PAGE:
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The Magic of Ravel and Bubblewrap
Milwaukee Opera Theatre and UWM collaborate on a modern classic.

Every theater lover has their list of favorite spectacular moments, from crashing chandeliers to gravity-defying witches. My mental list of breathtaking highlights got considerably shuffled Saturday night at a performance of Ravel’s 1925 one-act opera, L'enfant et les Sortileges (The Child and the Spells), at UWM’s Zelazo Center.

The child of the title, it seems, is in the midst of a long, fantasy tantrum that could be the subject of a Shel Silverstein book. After being confronted by teacups, clocks and frogs, which reprimand him for the various tortures she’s inflicted upon them, he encounters a dragonfly whose mate has been captured and kept in a cage. It materializes onstage in a miracle of simple stagecraft. Members of the large cast hold flattened U-Haul boxes and shape the creature’s pair of 20-foot wings. A long strip of bubble wrap splits the wings to form the body, with a couple of fishing poles standing in for antennae.

It’s memorable in its simple extravagance, but it’s just one of many moments of gleeful invention in Jill Anna Ponasik’s and Edward Winslow’s creative staging.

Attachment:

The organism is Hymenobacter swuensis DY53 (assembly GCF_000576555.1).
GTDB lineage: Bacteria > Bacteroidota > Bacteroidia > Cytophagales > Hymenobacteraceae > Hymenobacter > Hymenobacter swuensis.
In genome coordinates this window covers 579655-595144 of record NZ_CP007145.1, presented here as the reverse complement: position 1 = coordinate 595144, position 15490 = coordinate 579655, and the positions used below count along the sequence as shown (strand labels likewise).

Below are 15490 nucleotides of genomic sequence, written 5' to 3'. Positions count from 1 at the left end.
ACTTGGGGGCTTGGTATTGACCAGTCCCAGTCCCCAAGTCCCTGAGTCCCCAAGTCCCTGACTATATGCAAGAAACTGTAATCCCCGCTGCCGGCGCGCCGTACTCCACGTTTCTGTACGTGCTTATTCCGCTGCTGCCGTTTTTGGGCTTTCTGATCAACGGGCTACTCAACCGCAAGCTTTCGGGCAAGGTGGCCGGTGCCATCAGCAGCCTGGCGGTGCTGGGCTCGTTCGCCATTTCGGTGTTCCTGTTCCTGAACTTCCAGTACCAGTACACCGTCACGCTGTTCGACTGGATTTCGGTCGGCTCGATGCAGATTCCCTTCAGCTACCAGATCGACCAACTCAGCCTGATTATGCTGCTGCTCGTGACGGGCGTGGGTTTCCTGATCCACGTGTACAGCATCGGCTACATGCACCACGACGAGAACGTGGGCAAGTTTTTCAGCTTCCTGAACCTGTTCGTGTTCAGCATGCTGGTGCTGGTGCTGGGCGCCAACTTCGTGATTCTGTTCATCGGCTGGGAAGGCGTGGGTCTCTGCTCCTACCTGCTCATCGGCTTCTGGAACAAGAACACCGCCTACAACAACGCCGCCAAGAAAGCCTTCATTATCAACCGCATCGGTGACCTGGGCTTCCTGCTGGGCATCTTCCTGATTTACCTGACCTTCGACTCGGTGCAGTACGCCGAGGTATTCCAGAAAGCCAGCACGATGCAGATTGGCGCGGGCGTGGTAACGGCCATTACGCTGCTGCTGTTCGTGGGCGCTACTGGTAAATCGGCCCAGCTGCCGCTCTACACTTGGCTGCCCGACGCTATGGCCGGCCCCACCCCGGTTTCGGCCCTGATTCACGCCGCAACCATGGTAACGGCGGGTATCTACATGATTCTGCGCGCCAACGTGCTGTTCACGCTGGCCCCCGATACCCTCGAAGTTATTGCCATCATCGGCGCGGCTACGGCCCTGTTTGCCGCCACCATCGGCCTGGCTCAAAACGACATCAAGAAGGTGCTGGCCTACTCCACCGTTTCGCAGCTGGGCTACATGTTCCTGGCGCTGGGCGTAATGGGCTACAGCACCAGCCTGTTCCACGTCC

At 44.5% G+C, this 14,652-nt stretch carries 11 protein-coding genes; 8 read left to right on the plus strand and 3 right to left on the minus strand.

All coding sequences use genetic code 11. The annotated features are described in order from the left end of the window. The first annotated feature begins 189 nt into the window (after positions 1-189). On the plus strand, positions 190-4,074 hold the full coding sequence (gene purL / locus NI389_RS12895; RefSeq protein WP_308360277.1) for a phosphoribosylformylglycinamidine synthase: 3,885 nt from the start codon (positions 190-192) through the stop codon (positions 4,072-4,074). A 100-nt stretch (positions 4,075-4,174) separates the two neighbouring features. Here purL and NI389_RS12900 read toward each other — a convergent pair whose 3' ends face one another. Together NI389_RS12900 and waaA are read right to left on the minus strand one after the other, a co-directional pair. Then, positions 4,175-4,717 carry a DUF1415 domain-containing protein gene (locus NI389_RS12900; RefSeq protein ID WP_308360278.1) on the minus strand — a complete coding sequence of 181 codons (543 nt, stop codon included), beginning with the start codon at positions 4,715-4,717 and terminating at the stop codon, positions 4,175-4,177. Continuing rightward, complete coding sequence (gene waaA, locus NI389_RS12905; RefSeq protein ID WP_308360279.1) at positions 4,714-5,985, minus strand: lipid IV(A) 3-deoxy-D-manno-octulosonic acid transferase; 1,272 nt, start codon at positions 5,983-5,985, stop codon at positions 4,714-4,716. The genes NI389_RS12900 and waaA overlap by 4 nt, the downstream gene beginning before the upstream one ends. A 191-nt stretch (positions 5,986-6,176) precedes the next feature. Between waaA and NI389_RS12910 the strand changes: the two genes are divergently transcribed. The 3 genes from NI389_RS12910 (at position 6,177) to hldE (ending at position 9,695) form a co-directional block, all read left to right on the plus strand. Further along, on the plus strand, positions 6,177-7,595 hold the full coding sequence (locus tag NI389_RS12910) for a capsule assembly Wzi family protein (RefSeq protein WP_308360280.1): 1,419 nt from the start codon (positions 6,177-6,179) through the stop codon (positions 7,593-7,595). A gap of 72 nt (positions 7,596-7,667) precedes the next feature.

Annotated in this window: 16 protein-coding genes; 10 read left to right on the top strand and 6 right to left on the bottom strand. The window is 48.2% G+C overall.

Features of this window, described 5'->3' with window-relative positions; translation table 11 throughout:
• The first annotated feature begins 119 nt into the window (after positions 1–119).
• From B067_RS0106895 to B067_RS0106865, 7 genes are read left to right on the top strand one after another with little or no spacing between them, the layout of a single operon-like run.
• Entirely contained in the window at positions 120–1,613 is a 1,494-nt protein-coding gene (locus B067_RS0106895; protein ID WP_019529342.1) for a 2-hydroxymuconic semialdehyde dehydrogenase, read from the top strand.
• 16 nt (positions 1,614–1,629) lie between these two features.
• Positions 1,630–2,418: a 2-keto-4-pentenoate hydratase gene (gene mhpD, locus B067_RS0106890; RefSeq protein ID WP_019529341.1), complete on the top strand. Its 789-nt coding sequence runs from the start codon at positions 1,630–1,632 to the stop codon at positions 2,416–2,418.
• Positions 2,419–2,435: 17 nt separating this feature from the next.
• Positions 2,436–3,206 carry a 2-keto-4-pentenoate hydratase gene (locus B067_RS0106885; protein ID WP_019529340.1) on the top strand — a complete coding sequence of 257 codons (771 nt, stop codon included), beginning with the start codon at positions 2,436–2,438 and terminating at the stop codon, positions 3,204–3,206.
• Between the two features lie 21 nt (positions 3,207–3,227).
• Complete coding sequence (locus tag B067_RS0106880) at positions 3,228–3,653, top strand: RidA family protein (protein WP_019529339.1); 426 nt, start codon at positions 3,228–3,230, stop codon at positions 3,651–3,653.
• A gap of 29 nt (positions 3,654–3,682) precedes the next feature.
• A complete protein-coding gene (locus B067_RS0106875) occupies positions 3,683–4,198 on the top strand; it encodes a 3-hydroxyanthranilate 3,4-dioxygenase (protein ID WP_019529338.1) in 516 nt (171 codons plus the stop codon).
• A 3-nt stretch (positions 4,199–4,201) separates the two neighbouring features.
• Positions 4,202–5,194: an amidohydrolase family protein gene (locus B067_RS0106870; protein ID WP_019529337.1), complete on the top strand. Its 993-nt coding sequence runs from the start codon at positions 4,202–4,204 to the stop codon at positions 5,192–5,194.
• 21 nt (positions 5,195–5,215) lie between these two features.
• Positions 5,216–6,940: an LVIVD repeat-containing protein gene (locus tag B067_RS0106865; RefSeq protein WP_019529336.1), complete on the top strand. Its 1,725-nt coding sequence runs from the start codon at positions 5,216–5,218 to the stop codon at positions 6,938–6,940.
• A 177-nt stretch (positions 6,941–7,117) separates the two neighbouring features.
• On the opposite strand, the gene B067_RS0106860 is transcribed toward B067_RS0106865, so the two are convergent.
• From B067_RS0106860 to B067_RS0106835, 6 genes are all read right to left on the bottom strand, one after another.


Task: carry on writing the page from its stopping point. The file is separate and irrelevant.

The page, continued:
The performance of Les L'enfant… was a combined effort of Ponasik’s Milwaukee Opera Theatre and UWM’s Peck School of the Arts. Opera and voice students from UWM were joined by regulars from MOT, including Allison Hull, who gave a spirited performance as the child. Jun Kim conducted the UWM Symphony Orchestra, which played Ravel’s challenging, jazzy score with snappy energy and a terrific ear for detail. Christina Briggs-Winslow, Joelle Worm, Annette Grefig provided choreography for UWM dance students.

In short, it was a huge undertaking for a landmark work that is seldom seen onstage. Famous for both Ravel’s richly textured music and for the libretto, by Collette, it’s a landmark of modern music theater (the choreography for the premiere production was by George Balanchine). And here, it was given a charming and beautiful postmodern spin by a veritable army of students and artists. Unfortunately, like the inspired stage magic, it was fleeting, playing only two performances this weekend. 

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